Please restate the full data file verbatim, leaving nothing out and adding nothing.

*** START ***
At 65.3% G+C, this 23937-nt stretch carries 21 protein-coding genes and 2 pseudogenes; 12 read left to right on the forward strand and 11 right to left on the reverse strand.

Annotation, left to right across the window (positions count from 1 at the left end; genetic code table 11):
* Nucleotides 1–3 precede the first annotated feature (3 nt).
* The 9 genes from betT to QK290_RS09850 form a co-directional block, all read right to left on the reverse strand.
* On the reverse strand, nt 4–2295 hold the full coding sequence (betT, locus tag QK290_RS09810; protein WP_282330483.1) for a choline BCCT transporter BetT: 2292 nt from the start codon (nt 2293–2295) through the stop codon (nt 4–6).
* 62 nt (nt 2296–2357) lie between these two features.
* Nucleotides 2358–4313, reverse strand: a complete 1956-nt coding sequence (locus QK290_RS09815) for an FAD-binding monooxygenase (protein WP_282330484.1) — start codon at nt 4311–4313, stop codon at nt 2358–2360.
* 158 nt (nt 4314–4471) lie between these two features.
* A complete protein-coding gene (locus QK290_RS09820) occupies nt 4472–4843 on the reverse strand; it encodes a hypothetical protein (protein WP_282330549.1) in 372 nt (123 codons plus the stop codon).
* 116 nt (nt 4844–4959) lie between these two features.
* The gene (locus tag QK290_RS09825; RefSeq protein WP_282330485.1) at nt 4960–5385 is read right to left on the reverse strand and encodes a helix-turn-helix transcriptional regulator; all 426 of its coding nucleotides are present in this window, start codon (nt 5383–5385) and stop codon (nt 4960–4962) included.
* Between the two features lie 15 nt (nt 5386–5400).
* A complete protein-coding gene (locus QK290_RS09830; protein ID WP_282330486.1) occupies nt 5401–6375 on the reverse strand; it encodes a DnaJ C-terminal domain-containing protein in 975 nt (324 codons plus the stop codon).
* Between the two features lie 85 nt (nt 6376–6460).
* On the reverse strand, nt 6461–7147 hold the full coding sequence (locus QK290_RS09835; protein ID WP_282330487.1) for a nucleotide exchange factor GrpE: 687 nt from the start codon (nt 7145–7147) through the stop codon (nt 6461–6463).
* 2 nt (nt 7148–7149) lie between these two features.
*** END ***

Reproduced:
At 65.3% G+C, this 23937-nt stretch carries 21 protein-coding genes and 2 pseudogenes; 12 read left to right on the forward strand and 11 right to left on the reverse strand.

Annotation, left to right across the window (positions count from 1 at the left end; genetic code table 11):
* Nucleotides 1–3 precede the first annotated feature (3 nt).
* The 9 genes from betT to QK290_RS09850 form a co-directional block, all read right to left on the reverse strand.
* On the reverse strand, nt 4–2295 hold the full coding sequence (betT, locus tag QK290_RS09810; protein WP_282330483.1) for a choline BCCT transporter BetT: 2292 nt from the start codon (nt 2293–2295) through the stop codon (nt 4–6).
* 62 nt (nt 2296–2357) lie between these two features.
* Nucleotides 2358–4313, reverse strand: a complete 1956-nt coding sequence (locus QK290_RS09815) for an FAD-binding monooxygenase (protein WP_282330484.1) — start codon at nt 4311–4313, stop codon at nt 2358–2360.
* 158 nt (nt 4314–4471) lie between these two features.
* A complete protein-coding gene (locus QK290_RS09820) occupies nt 4472–4843 on the reverse strand; it encodes a hypothetical protein (protein WP_282330549.1) in 372 nt (123 codons plus the stop codon).
* 116 nt (nt 4844–4959) lie between these two features.
* The gene (locus tag QK290_RS09825; RefSeq protein WP_282330485.1) at nt 4960–5385 is read right to left on the reverse strand and encodes a helix-turn-helix transcriptional regulator; all 426 of its coding nucleotides are present in this window, start codon (nt 5383–5385) and stop codon (nt 4960–4962) included.
* Between the two features lie 15 nt (nt 5386–5400).
* A complete protein-coding gene (locus QK290_RS09830; protein ID WP_282330486.1) occupies nt 5401–6375 on the reverse strand; it encodes a DnaJ C-terminal domain-containing protein in 975 nt (324 codons plus the stop codon).
* Between the two features lie 85 nt (nt 6376–6460).
* On the reverse strand, nt 6461–7147 hold the full coding sequence (locus QK290_RS09835; protein ID WP_282330487.1) for a nucleotide exchange factor GrpE: 687 nt from the start codon (nt 7145–7147) through the stop codon (nt 6461–6463).
* 2 nt (nt 7148–7149) lie between these two features.